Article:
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Joint VA/White House Roundtable Brings Together Key Leaders to Explore Ways to Better Prepare Veterans for the Civilian Workforce
Washington, DC – Each year, more than 250,000 Servicemembers take off their uniform for the last time. And for those transitioning Veterans, among the first questions they ask is: What’s next? 

To help answer the “what’s next” question, the Department of Veterans Affairs (VA) is introducing a plan to incorporate Accelerated Learning Programs (ALP) as a way to bridge the gap between Veterans’ separation from service and successful civilian employment outcomes. In general, ALP learning is a non-traditional form of education that employs, and incorporates, varied learning styles. Individuals pursue intensive or self-paced learning in curricula that focus on developing career and industry skills. The ALP form of learning takes advantage of technologies, blended learning environments and innovative curricula that support the President’s priority to ensure that America's Veterans find meaningful civilian employment. 

“We must do all that we can to make sure our Veterans who were ready for war are also ready for life outside the military,” said VA Deputy Secretary Sloan Gibson, who participated today in a joint VA and White House roundtable discussion on ALP, as part of the White House Skills and Demand-Driven Training Initiative. “We talk a lot about how hiring Veterans is the right thing to do.  The fact is hiring Veterans is the smart thing to do, and we must do all that we can to support them.”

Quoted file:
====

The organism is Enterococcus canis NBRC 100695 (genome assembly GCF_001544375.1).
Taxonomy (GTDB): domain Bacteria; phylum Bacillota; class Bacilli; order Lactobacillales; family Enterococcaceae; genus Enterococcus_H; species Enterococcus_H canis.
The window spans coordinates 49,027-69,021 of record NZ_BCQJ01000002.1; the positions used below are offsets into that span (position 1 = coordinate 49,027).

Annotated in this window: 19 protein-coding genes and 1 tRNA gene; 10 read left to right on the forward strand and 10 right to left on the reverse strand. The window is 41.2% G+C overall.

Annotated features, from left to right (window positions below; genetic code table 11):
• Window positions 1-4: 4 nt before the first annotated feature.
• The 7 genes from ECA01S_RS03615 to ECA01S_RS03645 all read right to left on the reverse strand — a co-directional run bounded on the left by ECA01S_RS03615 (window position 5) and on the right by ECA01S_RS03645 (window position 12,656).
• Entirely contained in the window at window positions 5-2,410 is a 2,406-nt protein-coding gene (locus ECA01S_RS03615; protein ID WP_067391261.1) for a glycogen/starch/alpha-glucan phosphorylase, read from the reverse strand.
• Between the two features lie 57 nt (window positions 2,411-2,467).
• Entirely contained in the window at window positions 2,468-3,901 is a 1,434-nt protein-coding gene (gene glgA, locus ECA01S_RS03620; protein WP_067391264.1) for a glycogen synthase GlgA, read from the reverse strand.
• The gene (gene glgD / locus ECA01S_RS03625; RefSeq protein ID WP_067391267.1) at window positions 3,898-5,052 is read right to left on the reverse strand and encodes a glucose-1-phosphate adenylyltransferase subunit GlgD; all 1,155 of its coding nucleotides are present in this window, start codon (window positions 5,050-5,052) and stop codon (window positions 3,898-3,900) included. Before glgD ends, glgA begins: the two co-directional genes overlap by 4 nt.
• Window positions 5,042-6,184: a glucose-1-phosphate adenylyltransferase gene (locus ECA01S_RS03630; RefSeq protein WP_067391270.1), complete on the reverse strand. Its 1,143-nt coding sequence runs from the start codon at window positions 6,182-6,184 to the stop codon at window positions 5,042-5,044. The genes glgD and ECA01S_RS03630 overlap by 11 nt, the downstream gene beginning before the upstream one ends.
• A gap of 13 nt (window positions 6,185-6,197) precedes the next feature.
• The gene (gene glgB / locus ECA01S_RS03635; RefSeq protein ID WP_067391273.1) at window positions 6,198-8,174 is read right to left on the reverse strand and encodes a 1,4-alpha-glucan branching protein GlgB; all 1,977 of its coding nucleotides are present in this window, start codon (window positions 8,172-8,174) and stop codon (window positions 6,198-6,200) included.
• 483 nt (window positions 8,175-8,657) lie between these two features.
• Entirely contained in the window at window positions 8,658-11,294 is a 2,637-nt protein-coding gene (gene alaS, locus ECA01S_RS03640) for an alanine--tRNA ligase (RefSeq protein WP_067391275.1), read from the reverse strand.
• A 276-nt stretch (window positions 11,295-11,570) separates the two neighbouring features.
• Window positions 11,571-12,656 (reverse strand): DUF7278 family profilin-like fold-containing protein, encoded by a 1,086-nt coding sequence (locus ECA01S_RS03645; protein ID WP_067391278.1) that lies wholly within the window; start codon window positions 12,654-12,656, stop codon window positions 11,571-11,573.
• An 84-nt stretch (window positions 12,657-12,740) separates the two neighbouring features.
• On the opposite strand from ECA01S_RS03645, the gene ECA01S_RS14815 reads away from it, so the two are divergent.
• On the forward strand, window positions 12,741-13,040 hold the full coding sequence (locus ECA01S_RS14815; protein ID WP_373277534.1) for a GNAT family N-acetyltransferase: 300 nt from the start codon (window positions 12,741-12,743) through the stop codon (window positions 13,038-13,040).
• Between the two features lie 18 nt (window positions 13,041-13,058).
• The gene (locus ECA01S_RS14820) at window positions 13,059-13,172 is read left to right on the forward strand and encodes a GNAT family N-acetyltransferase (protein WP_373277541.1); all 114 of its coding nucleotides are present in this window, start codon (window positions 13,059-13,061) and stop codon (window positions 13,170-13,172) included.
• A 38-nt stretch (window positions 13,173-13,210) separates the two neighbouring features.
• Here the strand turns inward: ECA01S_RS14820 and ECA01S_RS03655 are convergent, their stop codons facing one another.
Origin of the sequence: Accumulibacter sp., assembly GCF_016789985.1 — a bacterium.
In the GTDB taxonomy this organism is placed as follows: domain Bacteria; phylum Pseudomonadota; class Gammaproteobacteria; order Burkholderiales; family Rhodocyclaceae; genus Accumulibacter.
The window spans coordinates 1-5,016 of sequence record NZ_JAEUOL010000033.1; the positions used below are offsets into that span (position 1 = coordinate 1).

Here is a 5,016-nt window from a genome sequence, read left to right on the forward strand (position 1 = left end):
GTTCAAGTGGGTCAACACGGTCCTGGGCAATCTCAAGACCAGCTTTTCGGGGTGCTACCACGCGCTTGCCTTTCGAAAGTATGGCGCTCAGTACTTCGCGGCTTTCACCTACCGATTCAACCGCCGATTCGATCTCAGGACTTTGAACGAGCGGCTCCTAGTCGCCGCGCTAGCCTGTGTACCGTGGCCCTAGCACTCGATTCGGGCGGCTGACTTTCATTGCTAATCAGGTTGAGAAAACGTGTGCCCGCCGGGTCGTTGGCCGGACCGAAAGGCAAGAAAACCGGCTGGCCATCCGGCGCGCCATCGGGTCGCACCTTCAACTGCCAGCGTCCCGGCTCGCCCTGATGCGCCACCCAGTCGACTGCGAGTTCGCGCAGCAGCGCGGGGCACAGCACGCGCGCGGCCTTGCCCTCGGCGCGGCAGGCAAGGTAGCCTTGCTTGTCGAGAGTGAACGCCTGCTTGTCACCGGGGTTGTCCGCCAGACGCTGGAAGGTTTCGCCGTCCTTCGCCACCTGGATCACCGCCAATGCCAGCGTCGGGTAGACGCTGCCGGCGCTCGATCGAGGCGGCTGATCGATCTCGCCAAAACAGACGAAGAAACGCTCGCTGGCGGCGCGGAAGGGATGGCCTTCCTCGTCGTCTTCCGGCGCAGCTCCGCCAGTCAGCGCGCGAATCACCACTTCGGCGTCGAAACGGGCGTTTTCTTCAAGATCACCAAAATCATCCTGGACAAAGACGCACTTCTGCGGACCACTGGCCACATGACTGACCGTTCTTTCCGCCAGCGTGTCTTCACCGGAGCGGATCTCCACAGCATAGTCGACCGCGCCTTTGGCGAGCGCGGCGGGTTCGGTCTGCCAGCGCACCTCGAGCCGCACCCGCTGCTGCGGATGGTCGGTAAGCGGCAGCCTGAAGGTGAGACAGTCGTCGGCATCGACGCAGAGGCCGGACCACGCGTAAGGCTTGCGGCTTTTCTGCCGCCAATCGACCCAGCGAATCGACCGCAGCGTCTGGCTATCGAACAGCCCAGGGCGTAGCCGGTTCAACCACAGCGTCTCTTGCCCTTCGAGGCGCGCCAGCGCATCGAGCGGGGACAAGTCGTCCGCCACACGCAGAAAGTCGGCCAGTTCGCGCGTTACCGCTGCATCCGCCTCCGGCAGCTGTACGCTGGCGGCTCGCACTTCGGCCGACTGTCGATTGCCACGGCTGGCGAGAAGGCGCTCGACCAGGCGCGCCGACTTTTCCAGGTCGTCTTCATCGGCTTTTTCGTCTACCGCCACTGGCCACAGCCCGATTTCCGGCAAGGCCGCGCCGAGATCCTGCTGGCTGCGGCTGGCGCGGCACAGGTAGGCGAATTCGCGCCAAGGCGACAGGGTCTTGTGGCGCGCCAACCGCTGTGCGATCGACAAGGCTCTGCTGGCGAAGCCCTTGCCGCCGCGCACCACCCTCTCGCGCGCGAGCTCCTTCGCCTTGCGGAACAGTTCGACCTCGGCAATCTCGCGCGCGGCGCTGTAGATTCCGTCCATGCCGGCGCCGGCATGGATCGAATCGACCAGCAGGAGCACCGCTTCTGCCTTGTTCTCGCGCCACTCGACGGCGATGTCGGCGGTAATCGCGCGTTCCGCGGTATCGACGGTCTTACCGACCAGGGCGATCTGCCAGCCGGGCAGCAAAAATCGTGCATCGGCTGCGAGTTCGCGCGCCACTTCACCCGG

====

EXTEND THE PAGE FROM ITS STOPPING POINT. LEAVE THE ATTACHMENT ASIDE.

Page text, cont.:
Today’s roundtable discussion brought together key government agencies, education entrepreneurs and thought leaders, social impact subject matter experts and private sector employers to discuss the potential benefits of ALPs.  Preliminary research by VA which focused on information technology (IT) training as an in-demand, high-growth industry, suggests that accelerated learning could provide a viable alternative to traditional education that may yield competitive job skills and employment opportunities for some Veterans. VA is developing a strategy to leverage accelerated learning and test its effectiveness for Veterans in projects over the next two years, targeting communities where VA can best support Veterans and transitioning Servicemembers.

Next steps include additional research and evaluation of these non-traditional modes of education. Evaluation of ALP performance requires a baseline to understand Veterans as they enter a program, their current employment status, and the types of jobs they qualify for prior to ALP completion. Capturing this information requires partnerships between employers and ALP providers, along with participation of Veterans in pre- and post-program data collection. VA will continue to work with education innovators and employers to share leading practices and define the economic outcomes that indicate long-term success for Veteran and transitioning Servicemember participants.

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